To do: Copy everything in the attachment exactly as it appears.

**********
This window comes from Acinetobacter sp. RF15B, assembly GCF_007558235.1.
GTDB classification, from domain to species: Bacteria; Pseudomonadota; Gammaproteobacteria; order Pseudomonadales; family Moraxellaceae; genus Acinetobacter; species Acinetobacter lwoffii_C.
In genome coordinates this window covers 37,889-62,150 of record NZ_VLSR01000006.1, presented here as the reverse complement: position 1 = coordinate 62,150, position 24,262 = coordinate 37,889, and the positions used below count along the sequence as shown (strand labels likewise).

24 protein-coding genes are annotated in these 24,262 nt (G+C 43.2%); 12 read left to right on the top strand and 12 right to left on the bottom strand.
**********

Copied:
This window comes from Acinetobacter sp. RF15B, assembly GCF_007558235.1.
GTDB classification, from domain to species: Bacteria; Pseudomonadota; Gammaproteobacteria; order Pseudomonadales; family Moraxellaceae; genus Acinetobacter; species Acinetobacter lwoffii_C.
In genome coordinates this window covers 37,889-62,150 of record NZ_VLSR01000006.1, presented here as the reverse complement: position 1 = coordinate 62,150, position 24,262 = coordinate 37,889, and the positions used below count along the sequence as shown (strand labels likewise).

24 protein-coding genes are annotated in these 24,262 nt (G+C 43.2%); 12 read left to right on the top strand and 12 right to left on the bottom strand.